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Caribbean government officials review impact of UN country support through its Multi-country Sustainable Development Framework

Senior Caribbean government officials and United Nations representatives listen to Hon. Marsha Caddle, Minister of Economic Affairs and Investment of Barbados during the opening session of the annual meeting to review cooperation through the UN Multi-country Sustainable Development Framework (MSDF).
Senior Caribbean government officials and United Nations representatives listen to Hon. Marsha Caddle, Minister of Economic Affairs and Investment of Barbados during the opening session of the annual meeting to review cooperation through the UN Multi-country Sustainable Development Framework (MSDF). CaribbeanUN/Diez

BRIDGETOWN – Senior Caribbean government officials and United Nations representatives are gathering in Barbados this week to assess the initial three years of their collaboration through the UN Multi-country Sustainable Development Framework (MSDF), and to agree on strategies for strengthening this mechanism.

Some 50 participants are attending the MSDF Annual Coordination Meeting (ACM), which is being co-hosted by the Government of Barbados and the UN Barbados and the OECS from 27 to 28 November 2019 at the Hilton Hotel, Barbados.

Discussions will review the effectiveness of the MSDF, which is designed to support more direct access to technical expertise from the United Nations and – through integrated, multi-country initiatives - facilitate the resource mobilisation and partnerships needed to move regional development efforts forward.

The meeting will also discuss progress of UN System reform and its potential to deliver innovative collaborations and strategic approaches for tackling the range of sustainable development challenges being addressed within the MSDF. Among the most pressing of these concerns are climate change resilience, social inclusion, and protecting vulnerable populations.  Participants will also explore the means of strengthening the UN’s support to regional governments through continued implementation of the MSDF.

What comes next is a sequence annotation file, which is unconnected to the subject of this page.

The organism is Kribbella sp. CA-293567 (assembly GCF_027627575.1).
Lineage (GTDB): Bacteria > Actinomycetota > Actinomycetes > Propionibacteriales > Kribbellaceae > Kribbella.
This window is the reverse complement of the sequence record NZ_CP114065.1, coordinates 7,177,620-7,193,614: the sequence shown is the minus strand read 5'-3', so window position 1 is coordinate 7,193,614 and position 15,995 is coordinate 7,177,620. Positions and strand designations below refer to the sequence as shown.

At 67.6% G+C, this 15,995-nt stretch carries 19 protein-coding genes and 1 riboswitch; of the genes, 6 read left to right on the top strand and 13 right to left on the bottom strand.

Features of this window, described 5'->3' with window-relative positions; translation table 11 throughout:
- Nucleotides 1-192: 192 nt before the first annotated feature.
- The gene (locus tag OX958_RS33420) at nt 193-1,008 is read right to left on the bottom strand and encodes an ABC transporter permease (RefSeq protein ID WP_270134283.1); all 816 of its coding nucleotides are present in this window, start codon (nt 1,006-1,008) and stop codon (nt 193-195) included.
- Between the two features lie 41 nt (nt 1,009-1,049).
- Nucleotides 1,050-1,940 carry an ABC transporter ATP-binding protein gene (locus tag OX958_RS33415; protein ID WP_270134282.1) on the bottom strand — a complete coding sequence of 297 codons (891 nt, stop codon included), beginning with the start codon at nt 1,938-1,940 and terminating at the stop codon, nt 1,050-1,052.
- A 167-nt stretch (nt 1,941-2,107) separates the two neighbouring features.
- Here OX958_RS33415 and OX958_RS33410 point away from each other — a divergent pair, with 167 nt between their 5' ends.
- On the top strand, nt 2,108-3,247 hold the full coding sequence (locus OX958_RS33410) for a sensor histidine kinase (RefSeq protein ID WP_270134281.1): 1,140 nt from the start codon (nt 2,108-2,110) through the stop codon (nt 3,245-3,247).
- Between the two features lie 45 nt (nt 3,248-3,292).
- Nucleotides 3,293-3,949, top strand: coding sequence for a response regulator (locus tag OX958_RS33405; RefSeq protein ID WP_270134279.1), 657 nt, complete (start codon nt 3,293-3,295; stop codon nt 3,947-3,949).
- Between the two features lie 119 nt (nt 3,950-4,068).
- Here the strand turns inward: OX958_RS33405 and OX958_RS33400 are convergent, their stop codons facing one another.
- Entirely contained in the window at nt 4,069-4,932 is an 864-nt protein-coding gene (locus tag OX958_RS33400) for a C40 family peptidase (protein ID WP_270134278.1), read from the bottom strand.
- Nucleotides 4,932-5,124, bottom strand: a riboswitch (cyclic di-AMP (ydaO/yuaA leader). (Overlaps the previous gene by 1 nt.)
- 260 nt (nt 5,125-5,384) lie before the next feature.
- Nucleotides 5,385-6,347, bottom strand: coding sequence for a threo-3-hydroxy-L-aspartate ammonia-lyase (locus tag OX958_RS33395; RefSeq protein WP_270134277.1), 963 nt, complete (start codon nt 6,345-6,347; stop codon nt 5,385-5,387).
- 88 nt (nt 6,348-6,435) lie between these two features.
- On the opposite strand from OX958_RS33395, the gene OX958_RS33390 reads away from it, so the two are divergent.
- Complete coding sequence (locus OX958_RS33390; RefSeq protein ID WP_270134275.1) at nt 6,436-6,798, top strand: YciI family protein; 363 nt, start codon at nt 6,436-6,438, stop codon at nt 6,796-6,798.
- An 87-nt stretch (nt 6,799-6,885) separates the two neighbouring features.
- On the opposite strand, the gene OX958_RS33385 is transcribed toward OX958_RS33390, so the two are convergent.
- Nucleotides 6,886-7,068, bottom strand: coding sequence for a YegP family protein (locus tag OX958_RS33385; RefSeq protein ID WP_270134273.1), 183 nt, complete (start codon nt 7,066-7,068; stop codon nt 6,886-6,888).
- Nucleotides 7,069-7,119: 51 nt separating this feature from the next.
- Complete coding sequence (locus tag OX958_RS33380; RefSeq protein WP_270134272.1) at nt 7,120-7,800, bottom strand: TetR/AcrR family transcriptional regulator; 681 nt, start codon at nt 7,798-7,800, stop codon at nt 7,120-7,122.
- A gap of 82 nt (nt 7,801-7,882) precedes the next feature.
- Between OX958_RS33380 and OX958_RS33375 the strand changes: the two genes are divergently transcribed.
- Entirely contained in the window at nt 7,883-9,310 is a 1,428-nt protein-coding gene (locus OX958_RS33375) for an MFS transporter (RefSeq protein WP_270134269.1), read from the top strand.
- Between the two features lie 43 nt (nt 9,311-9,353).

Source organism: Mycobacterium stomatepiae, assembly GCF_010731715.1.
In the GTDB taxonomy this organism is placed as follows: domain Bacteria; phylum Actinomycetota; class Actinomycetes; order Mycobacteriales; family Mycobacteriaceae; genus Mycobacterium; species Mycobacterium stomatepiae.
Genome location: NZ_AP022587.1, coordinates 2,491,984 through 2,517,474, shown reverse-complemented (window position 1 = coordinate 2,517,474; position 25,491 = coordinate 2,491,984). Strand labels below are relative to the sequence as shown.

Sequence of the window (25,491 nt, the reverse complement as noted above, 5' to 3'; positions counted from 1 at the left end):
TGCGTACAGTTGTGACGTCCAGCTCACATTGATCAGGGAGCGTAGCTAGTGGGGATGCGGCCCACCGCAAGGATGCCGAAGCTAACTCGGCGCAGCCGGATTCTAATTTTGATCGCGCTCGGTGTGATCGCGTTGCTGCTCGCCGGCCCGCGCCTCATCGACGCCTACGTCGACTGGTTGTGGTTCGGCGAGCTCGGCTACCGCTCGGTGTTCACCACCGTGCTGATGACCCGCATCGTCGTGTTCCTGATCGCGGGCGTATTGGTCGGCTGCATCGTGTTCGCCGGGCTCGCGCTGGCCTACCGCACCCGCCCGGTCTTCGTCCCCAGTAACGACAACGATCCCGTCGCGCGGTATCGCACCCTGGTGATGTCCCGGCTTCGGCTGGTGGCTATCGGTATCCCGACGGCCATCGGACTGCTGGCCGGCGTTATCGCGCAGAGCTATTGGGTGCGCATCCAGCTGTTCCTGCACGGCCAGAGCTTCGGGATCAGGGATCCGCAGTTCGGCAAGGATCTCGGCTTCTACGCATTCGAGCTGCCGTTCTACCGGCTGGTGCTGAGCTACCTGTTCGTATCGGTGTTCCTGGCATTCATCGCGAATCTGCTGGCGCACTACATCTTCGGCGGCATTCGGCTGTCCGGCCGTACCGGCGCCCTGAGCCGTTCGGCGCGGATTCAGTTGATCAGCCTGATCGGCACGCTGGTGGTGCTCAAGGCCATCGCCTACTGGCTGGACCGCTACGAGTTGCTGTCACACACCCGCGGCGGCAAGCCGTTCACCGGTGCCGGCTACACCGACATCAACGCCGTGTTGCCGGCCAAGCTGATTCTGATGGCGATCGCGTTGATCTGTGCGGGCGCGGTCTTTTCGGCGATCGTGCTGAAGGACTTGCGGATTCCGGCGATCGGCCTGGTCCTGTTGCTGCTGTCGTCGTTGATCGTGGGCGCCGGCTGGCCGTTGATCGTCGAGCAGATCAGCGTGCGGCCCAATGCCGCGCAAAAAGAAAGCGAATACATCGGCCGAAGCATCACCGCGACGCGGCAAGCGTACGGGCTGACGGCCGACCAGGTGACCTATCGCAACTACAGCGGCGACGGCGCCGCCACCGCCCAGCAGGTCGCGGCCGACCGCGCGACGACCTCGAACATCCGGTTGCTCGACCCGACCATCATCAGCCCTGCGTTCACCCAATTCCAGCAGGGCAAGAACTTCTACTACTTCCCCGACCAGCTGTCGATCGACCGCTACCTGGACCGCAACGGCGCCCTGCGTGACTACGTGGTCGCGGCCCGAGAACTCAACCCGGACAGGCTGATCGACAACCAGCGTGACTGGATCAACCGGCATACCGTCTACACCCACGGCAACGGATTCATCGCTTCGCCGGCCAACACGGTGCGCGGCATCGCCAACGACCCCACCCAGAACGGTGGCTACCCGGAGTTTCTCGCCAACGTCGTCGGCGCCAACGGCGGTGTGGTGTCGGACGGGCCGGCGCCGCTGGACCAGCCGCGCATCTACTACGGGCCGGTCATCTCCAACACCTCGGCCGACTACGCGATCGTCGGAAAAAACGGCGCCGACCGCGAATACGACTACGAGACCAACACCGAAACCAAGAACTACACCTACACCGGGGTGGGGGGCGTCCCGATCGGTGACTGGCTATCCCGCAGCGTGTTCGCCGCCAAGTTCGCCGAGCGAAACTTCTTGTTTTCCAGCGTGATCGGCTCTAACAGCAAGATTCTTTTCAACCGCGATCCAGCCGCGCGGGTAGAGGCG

In his welcome, Mr. Didier Trebucq, Chair of the MSDF Regional Steering Committee and UN Resident Coordinator Barbados and the OECS, thanked the Government of Barbados for their continued partnership with the UN.

“Supporting all states in the Caribbean to achieve sustainable development, remains of paramount importance to the United Nations Development System. The MSDF intends to facilitate a more efficient and effective development system to support governments in achieving the SDGs, especially through dedicated support to all SIDS. The UN in the Caribbean will be further strengthened to deliver at the country level,” Trebucq said.

The Multi-Country Sustainable Development Framework is a USD$197.9 million facility of UN support to Caribbean governments for achieving the SDGs and delivering on Small Island Developing States (SIDS) and other international development agreements.  The four MSDF priority areas are: An Inclusive, Equitable and Prosperous Caribbean; a Healthy Caribbean; a Safe, Cohesive and Just Caribbean; and a Sustainable and Resilient Caribbean.

Eighteen UN agencies contribute to the implementation of the MSDF, with individual UN agencies continuing to focus on areas of their mandate through their respective country programmes and strategies.

In her opening address, the Hon. Marsha Caddle, Minister of Economic Affairs and Investment Barbados, welcomed UN support while echoing that the MSDF remains relevant for responding to regional developmental priorities.

“The MSDF will not be all things to all people and all countries but it can provide an opportunity to address issues that require action, attention and investment at the regional level. Countries are at different stages of development. It [MSDF] gives us a chance to tackle the issues which require a regional approach and with the UN working as One,” Minister Caddle said.

To date, the UN MSDF has mobilised partner governments and other stakeholders around the SDGs. A number of countries’ national development plans are well aligned with the 2030 Agenda. The MSDF has also allowed for strengthened inter-country cooperation and UN mobilisation in responding to disaster relief, recovery and resilience-building in the Caribbean.

A Joint SDG Fund as well as the Caribbean component of the Spotlight Initiative (a programme for tackling family violence and gender-based violence at the national and regional levels) are other examples of UN-government cooperation at work.

Virtual policy networks as well as knowledge sharing through regional trainings and workshops, often in collaboration with CARICOM, the OECS and other regional entities have been key features of MSDF cooperation.

Through the MSDF, the UN remains a committed partner to Caribbean countries as they pursue their national strategic priorities, by achieving the SDGs and delivering on the global 2030 Agenda for Sustainable Development.

Minister Caddle thanked the UN System for continuing to recognize the importance of a regional approach to development.

“Together we are stronger. Together we deliver for the people of the Caribbean to ensure that no one is left behind,” Trebucq said.

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